Think Your Way to Wealth is noticing the same thing that I've noticed: Gas prices are sneaking back up. For a while they were down in the low-$2 range here (yeah that qualifies for low now) and now they're testing $3 again. “RC” caught that the former president of Shell Oil, John Hofmeister, predicts $5 gas by 2012 as demand picks back up.
RC attributes the lower prices of late 2008, early 2009 to the recession — which I do, too. But we're entering uncharted territory, and possibly driving and thriving on borrowed time. We've far outpaced geology's production in our consumption for many decades, and the past few years we've never consumed it more quickly. The worldwide peak of oil production is at hand, if it hasn't already passed. After that, a permanent decline, meaning a permanently decreasing supply of freshly extracted oil per day.
So, is the recent increase in price due to increasing demand (as in we're getting out of the recession) or due to decreasing supply (as in we're starting the down slope of the production curve)? Right now it's a bit hard to tell: 2009 production was lower than 2008, and the recovery, if you can call it that, is a tad shaky at best.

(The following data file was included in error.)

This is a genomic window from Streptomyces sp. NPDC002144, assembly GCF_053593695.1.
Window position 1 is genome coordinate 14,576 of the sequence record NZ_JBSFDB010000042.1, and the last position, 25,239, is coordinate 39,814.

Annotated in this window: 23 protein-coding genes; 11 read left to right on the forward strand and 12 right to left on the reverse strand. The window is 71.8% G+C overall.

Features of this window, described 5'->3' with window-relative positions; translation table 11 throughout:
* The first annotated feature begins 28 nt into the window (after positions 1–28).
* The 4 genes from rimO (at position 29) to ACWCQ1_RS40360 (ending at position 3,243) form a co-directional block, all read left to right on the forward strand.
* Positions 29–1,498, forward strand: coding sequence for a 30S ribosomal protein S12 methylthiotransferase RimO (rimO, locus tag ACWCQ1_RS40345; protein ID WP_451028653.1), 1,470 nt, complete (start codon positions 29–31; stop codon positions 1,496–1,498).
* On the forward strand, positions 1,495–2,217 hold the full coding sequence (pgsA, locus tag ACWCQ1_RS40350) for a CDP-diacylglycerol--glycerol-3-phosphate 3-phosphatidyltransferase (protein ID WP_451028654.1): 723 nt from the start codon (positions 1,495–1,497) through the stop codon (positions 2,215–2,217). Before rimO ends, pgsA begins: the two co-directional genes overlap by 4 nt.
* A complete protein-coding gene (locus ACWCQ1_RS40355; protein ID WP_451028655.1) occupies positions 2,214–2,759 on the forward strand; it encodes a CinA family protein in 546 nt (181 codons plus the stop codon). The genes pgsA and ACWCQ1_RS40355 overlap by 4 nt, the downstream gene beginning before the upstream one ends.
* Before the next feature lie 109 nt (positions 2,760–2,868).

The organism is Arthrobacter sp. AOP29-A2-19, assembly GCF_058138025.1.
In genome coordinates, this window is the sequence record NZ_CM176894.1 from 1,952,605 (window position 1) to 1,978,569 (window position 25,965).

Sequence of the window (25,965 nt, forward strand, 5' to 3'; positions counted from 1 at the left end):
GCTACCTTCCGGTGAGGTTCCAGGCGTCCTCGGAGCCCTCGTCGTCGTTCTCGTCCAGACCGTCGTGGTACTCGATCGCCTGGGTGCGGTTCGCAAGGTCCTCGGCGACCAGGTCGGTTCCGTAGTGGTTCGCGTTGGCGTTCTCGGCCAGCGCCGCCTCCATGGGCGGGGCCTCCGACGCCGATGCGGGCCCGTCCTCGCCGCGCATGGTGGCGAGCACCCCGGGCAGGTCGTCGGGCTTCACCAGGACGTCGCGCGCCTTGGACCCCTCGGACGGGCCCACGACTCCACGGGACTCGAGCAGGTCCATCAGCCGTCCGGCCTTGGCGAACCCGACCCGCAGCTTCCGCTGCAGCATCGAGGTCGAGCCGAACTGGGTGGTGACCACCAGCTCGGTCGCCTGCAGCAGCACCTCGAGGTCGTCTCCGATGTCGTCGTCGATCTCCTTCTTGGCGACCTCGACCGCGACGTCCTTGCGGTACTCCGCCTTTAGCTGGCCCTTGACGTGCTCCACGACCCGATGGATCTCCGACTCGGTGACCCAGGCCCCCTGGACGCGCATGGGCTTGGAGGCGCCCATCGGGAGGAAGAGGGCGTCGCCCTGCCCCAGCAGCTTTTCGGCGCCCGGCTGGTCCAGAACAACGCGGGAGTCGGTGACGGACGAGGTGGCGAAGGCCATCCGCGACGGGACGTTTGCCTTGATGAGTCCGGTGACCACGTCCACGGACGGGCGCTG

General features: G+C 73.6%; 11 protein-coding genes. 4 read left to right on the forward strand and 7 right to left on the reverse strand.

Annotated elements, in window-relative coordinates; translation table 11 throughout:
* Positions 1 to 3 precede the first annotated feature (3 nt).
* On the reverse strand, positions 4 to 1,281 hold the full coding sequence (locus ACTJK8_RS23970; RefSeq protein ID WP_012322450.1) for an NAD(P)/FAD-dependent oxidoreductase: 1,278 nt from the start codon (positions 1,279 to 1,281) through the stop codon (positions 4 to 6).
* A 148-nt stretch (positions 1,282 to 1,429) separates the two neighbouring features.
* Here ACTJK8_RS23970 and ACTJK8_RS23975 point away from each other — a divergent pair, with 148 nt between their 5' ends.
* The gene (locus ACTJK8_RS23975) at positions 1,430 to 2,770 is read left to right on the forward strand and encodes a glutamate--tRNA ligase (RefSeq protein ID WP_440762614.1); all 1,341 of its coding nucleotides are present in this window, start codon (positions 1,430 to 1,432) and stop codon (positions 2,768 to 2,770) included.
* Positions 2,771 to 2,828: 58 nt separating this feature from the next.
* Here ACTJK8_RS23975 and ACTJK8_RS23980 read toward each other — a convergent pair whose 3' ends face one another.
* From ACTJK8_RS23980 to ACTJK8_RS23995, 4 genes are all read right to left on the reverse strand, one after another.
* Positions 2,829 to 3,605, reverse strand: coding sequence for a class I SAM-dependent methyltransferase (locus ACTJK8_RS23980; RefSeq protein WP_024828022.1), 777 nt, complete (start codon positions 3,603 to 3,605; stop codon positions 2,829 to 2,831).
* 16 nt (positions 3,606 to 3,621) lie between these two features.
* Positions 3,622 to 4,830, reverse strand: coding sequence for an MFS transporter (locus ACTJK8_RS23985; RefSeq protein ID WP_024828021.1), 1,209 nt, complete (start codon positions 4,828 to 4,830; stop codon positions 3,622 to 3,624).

But it's hard (though not impossible) to argue that the trend for the price of oil is up as it gets harder to find, and shorter in supply. Whether $5 gas comes in 2012, or this year, or 2015, or even later, it will arrive and we will need to adjust to the added cost somehow. I doubt many people (except for the Lorax, maybe) are looking forward to paying more for gas, since it's nothing but a tax on the way many of us live: commuting, traveling, and then traveling and commuting. 🙂 Actually, that's just the tip of the iceberg: there are lots and lots of products that are derived from oil, and they'll all get more expensive. Even Congress couldn't be this comprehensive with a tax. (Though I'd be foolish to tempt them, wouldn't I? 🙂 )
Bottom line, high gas prices are coming. If you're not in a position to pretend that you're paying $15 for gas now, why not pretend that you're paying $5 for gas now? If you put 20 gallons of gas in your truck and pay $60 for the gas ($3 per gallon), pretend like you paid $100 for that fill-up and sock away the $40. Then adjust things around that new constraint. There! You've made the transition to $5 gas. Now what about $6 gas? Do the same thing. And so on.
This is the proactive way to deal with rising gas prices. Far better to adjust early than scramble in reaction.